If one needs to amputate a leg, where does it go? The trash? The morgue? Do you lacquer it and turn it into a macabre Christmas Story-style lamp?
If you’re Donald Jacobs, a 65-year-old Vietnam vet from Valdez, AK, you donate it to Alaska’s canine search and rescue. The paraplegic and SAR supporter decided to amputate the leg on doctor’s recommendations after a persistent sore failed to heal. The leg will be frozen and different parts of it will be partitioned and used for wilderness training over the next several years.
Jacobs’ leg will be used for years. It’s a whole lot of material, more than 20 bones in the foot, the larger bones of the leg, muscle and skin.
“We’ll need to be sure and take care of the leg,” Aist said, “so it doesn’t get contaminated. It will be kept frozen.”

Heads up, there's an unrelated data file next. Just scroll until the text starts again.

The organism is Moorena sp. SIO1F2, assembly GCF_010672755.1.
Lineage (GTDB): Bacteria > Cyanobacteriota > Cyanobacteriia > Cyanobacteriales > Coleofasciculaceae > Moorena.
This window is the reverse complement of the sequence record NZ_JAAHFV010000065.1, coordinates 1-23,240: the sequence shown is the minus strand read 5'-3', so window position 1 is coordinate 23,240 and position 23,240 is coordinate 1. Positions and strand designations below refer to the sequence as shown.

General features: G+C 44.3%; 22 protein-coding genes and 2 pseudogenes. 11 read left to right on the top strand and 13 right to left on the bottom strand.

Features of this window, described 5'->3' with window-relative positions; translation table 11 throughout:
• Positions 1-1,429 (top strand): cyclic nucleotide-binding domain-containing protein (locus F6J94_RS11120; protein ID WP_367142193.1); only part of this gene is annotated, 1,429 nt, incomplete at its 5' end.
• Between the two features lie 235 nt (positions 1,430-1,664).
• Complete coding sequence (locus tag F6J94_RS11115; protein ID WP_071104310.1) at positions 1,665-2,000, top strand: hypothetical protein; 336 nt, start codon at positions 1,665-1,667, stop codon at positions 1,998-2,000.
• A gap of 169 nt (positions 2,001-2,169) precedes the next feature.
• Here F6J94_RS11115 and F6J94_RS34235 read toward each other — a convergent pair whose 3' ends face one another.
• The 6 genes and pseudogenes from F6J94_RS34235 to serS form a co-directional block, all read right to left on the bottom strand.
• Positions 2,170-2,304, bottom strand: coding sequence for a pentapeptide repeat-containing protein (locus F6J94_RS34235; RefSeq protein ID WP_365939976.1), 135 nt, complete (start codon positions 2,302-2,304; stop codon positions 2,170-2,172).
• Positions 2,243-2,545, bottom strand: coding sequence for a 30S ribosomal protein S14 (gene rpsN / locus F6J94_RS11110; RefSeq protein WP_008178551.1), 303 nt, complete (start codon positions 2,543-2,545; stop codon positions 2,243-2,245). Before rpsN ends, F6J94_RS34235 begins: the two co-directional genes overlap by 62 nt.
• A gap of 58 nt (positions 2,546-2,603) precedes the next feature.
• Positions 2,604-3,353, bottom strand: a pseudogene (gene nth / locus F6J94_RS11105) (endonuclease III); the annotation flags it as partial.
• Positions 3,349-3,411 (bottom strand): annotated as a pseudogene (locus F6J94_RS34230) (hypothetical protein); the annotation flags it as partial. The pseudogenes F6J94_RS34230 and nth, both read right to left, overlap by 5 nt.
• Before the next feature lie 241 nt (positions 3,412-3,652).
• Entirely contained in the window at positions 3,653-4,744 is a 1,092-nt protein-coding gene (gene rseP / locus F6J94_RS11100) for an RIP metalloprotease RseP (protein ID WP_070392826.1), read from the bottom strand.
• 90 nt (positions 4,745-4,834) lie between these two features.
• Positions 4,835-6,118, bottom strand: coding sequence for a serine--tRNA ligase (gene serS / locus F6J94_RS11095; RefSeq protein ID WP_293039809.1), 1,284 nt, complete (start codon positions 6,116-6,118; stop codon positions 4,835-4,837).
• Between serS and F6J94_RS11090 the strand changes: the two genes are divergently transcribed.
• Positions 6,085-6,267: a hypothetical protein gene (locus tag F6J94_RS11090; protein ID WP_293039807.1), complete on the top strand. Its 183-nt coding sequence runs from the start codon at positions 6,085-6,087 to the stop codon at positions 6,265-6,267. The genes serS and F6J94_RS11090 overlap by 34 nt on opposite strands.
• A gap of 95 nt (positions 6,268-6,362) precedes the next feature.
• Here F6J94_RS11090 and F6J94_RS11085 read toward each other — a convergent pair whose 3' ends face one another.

Parts of the leg will be hidden during training sessions, which the group does two to three times a week, Aist said. “It’s definitely a lifestyle.” Remote wilderness near the Anchorage Bowl is used for training, as well as buildings in Alaska’s largest city, such as the Anchorage Fire Department’s training center.
For water training, the pieces of the leg will be placed in capsules and sunk in water.
Officials hope Jacobs’ donation inspires other amputees to support search and rescue operations. Without access to materials, SAR crews typically donate their own hair, blood, and even placentas to train canine rescue squads. Are any potential amputees out there listening? You can be a hero, too. It’ll only cost you an arm or a leg.
Source: Alaska Dispatch